A study found that cancer rates in elephants are far lower than in humans. Elephants are far larger animals and have more cells, therefore this fact always surprised scientists. The research was published in the Journal of the American Medical Association.
A team of researchers think that they have found an explanation, and that one day it may help us find new ways to protect humans from cancer as well. Humans only have one copy of an important gene that suppresses cancer, whereas elephants got 20 copies of them. The statement was confirmed by two different scientific reports. This specific gene, called p53, helps damaged cells self-destruct when they are being exposed to cancerous substances.
The p53 gene makes elephants far more resistant to cancer than any other mammals, and if more studies will confirm this, researchers could develop a p53-based drug that would help humans prevent or even fight cancer.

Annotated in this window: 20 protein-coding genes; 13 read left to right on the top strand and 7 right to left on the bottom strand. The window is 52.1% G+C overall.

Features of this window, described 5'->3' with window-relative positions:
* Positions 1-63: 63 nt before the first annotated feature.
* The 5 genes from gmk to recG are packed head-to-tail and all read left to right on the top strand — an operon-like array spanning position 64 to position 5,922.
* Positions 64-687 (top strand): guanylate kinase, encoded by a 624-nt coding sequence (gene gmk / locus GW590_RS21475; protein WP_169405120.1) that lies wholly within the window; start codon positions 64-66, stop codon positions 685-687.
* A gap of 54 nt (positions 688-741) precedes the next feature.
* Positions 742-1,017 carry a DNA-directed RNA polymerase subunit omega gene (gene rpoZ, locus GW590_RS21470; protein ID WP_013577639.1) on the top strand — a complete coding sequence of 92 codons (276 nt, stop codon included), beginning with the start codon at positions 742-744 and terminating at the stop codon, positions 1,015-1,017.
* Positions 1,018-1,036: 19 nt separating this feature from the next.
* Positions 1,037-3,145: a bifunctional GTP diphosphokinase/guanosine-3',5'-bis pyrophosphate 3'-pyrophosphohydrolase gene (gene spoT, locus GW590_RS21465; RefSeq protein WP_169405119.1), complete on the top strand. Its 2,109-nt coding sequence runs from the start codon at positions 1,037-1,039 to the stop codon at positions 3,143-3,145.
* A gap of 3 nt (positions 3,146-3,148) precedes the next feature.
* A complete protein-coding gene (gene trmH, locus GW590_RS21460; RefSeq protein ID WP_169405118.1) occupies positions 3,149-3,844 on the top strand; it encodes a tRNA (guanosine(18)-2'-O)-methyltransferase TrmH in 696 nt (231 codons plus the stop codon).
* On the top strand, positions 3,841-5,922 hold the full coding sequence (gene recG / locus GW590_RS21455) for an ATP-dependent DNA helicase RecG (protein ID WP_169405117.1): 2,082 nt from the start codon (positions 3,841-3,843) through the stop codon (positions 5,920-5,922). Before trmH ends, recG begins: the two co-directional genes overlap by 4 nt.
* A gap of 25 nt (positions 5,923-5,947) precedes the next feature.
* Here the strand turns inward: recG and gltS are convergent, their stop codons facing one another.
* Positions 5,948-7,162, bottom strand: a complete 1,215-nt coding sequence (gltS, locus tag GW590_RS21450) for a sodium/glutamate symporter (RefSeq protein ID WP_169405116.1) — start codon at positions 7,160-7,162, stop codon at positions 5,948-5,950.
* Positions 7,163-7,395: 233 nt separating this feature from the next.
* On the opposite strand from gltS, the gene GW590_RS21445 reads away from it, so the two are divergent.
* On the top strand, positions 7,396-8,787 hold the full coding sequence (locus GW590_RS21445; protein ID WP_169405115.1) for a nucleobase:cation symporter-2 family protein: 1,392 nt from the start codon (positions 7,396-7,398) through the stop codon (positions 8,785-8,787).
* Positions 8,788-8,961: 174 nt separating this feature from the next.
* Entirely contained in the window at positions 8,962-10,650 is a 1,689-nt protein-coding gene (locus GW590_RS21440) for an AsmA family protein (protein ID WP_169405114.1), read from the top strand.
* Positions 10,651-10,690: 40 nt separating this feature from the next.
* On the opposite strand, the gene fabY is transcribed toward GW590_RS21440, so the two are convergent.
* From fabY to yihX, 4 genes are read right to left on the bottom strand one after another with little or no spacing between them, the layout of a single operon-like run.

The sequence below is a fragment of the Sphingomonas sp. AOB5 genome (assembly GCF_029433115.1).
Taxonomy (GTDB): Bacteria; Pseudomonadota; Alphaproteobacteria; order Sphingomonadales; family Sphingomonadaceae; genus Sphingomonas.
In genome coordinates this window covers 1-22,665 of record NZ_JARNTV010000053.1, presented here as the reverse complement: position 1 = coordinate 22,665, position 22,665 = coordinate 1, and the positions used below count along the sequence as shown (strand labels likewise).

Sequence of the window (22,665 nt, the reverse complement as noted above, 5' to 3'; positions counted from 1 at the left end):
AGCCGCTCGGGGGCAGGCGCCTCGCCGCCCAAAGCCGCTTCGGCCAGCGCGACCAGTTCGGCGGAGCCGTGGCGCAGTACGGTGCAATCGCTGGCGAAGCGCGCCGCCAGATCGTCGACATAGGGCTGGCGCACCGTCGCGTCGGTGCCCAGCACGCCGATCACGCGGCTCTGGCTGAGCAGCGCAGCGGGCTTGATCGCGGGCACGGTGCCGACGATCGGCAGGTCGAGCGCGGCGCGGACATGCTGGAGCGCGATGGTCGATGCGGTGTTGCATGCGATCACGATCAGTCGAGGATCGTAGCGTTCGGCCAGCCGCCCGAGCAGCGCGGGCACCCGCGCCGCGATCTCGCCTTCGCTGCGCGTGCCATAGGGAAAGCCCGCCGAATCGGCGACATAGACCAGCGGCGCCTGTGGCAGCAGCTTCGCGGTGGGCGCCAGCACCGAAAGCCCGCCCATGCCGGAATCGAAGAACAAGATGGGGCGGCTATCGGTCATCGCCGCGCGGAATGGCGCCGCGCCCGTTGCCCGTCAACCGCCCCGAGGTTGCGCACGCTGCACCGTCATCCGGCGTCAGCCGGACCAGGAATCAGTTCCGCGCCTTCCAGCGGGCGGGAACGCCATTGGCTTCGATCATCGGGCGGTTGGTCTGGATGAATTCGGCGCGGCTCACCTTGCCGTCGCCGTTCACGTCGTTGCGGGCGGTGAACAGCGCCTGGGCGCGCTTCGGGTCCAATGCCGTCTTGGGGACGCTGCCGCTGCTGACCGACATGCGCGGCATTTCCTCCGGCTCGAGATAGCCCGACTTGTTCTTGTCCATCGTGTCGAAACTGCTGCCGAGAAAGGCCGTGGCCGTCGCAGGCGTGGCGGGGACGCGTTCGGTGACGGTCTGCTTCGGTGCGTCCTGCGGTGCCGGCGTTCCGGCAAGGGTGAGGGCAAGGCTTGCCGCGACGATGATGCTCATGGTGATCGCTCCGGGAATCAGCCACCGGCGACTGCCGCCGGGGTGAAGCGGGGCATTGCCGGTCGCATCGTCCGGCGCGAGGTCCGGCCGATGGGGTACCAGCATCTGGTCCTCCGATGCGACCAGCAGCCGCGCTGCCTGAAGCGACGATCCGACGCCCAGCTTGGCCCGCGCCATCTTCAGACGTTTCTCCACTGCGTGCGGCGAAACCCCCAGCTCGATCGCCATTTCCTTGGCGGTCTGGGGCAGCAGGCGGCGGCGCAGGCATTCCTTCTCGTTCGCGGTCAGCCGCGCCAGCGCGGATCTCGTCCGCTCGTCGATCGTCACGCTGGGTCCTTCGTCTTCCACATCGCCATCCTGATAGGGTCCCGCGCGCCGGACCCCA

One of the studies was initiated when Dr. Joshua Schiffman, a cancer expert at the University of Utah, first heard a lecture about Peto’s paradox. Peto’s paradox refers to the fact that the largest animals on Earth, have lower cancer rates than smaller animals, even though they have more cells than them. Cancer rates in whales and elephants are much smaller than in other mammals.
Schiffman gathered blood samples from 8 elephants and compared them to blood samples of children who suffer of a condition called Li-Fraumeni syndrome. These children are very sensible to cancer infections due to their incomplete or lack of p53 genes.
By that time, a second team of scientists also arrived to the same results: elephants have 20 copies of the p53 gene, whereas humans and other mammals only have one copy.
Schiffman’s team compared how elephant and human cells react to radiation and substances that induce cancer. The researchers also compared the cells of healthy humans to those of Li-Fraumeni syndrome sufferers.
The experiment showed that elephant cells have a much faster self-destruction rate when it is exposed to radiations or carcinogens. The rate is twice as fast in elephants than in healthy humans, and up to five times the rate of Li-Fraumeni syndrome sufferers. Cells that do not self-destruct in time when they are exposed to carcinogens allow the cancer to develop faster in the body.
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